Caligula: A Biography
The infamous emperor Caligula ruled Rome from A.D. 37 to 41 as a tyrant who ultimately became a monster. An exceptionally smart and cruelly witty man, Caligula made his contemporaries worship him as a god. He drank pearls dissolved in vinegar and ate food covered in gold leaf. He forced men and women of high rank to have sex with him, turned part of his palace into a brothel, and committed incest with his sisters. He wanted to make his horse a consul. Torture and executions were the order of the day. Both modern and ancient interpretations have concluded from this alleged evidence that Caligula was insane. But was he?
This biography tells a different story of the well-known emperor. In a deft account written for a general audience, Aloys Winterling opens a new perspective on the man and his times. Basing Caligula on a thorough new assessment of the ancient sources, he sets the emperor's story into the context of the political system and the changing relations between the senate and the emperor during Caligula's time and finds a new rationality explaining his notorious brutality.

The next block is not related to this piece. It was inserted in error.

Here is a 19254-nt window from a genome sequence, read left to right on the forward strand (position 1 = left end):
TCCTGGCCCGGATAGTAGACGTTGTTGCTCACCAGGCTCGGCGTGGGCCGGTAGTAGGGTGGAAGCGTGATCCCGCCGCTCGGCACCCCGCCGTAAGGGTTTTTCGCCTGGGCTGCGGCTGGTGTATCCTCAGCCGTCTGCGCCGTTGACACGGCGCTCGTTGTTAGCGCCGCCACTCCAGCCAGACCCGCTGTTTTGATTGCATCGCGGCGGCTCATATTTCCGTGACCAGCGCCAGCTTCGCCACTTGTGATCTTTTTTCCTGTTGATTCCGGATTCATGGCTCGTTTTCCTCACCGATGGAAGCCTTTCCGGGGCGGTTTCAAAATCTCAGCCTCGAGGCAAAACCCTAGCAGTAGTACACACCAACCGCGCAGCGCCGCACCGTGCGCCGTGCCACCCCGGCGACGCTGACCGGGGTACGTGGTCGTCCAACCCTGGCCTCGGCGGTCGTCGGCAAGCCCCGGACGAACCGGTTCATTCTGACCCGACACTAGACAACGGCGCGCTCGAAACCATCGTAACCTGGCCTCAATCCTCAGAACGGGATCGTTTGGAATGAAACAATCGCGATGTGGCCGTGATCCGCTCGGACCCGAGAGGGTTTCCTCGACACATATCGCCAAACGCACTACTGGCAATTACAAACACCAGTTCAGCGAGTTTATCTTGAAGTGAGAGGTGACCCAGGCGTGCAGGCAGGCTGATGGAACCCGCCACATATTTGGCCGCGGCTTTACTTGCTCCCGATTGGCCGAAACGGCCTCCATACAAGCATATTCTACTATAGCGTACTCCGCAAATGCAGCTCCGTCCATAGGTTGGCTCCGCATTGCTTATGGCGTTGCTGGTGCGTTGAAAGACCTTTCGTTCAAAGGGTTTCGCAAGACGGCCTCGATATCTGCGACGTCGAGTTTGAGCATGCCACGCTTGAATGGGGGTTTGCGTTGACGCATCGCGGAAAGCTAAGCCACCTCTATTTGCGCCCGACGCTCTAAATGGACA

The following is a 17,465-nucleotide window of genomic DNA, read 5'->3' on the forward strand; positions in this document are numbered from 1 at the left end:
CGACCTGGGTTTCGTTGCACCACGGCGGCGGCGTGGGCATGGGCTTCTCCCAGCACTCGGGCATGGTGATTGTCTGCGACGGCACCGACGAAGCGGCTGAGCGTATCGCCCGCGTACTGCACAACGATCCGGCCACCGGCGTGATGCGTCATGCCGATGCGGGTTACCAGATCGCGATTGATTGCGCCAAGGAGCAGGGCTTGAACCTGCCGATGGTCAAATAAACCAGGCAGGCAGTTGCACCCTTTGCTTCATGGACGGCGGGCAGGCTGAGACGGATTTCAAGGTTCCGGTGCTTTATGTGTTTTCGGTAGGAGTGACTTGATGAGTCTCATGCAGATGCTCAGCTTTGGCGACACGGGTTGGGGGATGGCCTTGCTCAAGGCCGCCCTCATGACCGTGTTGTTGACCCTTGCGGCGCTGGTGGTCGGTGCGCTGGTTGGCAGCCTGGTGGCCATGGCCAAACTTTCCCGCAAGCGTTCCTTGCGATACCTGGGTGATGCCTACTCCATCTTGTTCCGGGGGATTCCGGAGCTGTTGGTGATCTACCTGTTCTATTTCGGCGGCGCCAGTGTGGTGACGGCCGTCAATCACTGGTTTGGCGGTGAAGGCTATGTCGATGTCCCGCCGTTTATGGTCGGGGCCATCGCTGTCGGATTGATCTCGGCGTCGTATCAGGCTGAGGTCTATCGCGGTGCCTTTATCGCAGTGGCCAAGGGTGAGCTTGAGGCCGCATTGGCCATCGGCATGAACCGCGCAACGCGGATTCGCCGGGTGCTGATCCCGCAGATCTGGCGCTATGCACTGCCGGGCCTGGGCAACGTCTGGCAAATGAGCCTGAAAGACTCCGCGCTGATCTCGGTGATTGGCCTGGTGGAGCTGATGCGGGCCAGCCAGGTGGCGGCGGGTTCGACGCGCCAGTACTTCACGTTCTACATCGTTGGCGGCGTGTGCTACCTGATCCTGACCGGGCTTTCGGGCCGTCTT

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A superb read and well written, not the usual nonsense associated with the Caligula imagery. This is more an in depth view of the political struggles between the Senate/Aristocracy and Caligula as the Emperor and their quest for ultimate power. Of course interpretation of the documents available for historical research and presentation is always subjective but there are many many notes for backing up Aloys Winterling's interesting and feasible account of the true Caligula. If you are looking for the Malcolm McDowell version of Caligula this is not a book for you, this book is an intellectual voyage of the mindset in Rome post Augustus through to Nero in a world where the Aristocracy/Inner circle are almost as treacherous as Caligula.
The workmanship of this biography is well crafted and tracks the story of Caligula in a very clear and informative manner.
LibraryThing ReviewUser Review - NLytle - LibraryThing
A revisionist biography advocating persuasively that Caligula was not insane, only portrayed as mad because the aristocracy so hated him. Read full review